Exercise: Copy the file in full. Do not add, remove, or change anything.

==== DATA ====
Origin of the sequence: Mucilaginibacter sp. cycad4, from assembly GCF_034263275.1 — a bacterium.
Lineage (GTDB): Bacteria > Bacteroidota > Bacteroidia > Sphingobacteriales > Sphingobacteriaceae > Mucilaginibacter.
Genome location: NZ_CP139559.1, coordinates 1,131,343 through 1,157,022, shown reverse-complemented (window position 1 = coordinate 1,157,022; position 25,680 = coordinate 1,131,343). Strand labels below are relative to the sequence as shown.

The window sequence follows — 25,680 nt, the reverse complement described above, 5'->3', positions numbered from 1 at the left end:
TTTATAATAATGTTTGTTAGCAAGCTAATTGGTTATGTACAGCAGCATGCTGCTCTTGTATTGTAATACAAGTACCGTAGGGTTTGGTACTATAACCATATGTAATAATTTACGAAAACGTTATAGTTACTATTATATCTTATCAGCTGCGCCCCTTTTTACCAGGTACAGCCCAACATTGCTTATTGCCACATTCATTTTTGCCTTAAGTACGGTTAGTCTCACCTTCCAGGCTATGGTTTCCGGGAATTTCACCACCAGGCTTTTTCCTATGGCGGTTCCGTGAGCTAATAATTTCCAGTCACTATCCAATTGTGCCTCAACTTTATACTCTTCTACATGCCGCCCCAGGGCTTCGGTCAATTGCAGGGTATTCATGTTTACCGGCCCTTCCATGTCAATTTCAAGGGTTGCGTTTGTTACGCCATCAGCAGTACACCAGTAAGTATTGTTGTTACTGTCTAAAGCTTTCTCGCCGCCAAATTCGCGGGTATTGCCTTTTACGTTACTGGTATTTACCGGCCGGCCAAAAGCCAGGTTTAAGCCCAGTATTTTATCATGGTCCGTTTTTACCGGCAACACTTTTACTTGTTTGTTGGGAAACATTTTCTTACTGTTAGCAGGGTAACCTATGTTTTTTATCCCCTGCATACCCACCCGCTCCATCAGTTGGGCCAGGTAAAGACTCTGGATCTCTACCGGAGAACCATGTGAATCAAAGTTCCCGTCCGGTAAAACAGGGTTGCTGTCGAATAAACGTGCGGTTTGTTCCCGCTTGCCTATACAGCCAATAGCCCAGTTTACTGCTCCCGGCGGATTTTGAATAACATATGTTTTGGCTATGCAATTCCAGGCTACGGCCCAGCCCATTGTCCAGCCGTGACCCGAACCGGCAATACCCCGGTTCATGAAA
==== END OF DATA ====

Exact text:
Origin of the sequence: Mucilaginibacter sp. cycad4, from assembly GCF_034263275.1 — a bacterium.
Lineage (GTDB): Bacteria > Bacteroidota > Bacteroidia > Sphingobacteriales > Sphingobacteriaceae > Mucilaginibacter.
Genome location: NZ_CP139559.1, coordinates 1,131,343 through 1,157,022, shown reverse-complemented (window position 1 = coordinate 1,157,022; position 25,680 = coordinate 1,131,343). Strand labels below are relative to the sequence as shown.

The window sequence follows — 25,680 nt, the reverse complement described above, 5'->3', positions numbered from 1 at the left end:
TTTATAATAATGTTTGTTAGCAAGCTAATTGGTTATGTACAGCAGCATGCTGCTCTTGTATTGTAATACAAGTACCGTAGGGTTTGGTACTATAACCATATGTAATAATTTACGAAAACGTTATAGTTACTATTATATCTTATCAGCTGCGCCCCTTTTTACCAGGTACAGCCCAACATTGCTTATTGCCACATTCATTTTTGCCTTAAGTACGGTTAGTCTCACCTTCCAGGCTATGGTTTCCGGGAATTTCACCACCAGGCTTTTTCCTATGGCGGTTCCGTGAGCTAATAATTTCCAGTCACTATCCAATTGTGCCTCAACTTTATACTCTTCTACATGCCGCCCCAGGGCTTCGGTCAATTGCAGGGTATTCATGTTTACCGGCCCTTCCATGTCAATTTCAAGGGTTGCGTTTGTTACGCCATCAGCAGTACACCAGTAAGTATTGTTGTTACTGTCTAAAGCTTTCTCGCCGCCAAATTCGCGGGTATTGCCTTTTACGTTACTGGTATTTACCGGCCGGCCAAAAGCCAGGTTTAAGCCCAGTATTTTATCATGGTCCGTTTTTACCGGCAACACTTTTACTTGTTTGTTGGGAAACATTTTCTTACTGTTAGCAGGGTAACCTATGTTTTTTATCCCCTGCATACCCACCCGCTCCATCAGTTGGGCCAGGTAAAGACTCTGGATCTCTACCGGAGAACCATGTGAATCAAAGTTCCCGTCCGGTAAAACAGGGTTGCTGTCGAATAAACGTGCGGTTTGTTCCCGCTTGCCTATACAGCCAATAGCCCAGTTTACTGCTCCCGGCGGATTTTGAATAACATATGTTTTGGCTATGCAATTCCAGGCTACGGCCCAGCCCATTGTCCAGCCGTGACCCGAACCGGCAATACCCCGGTTCATGAAA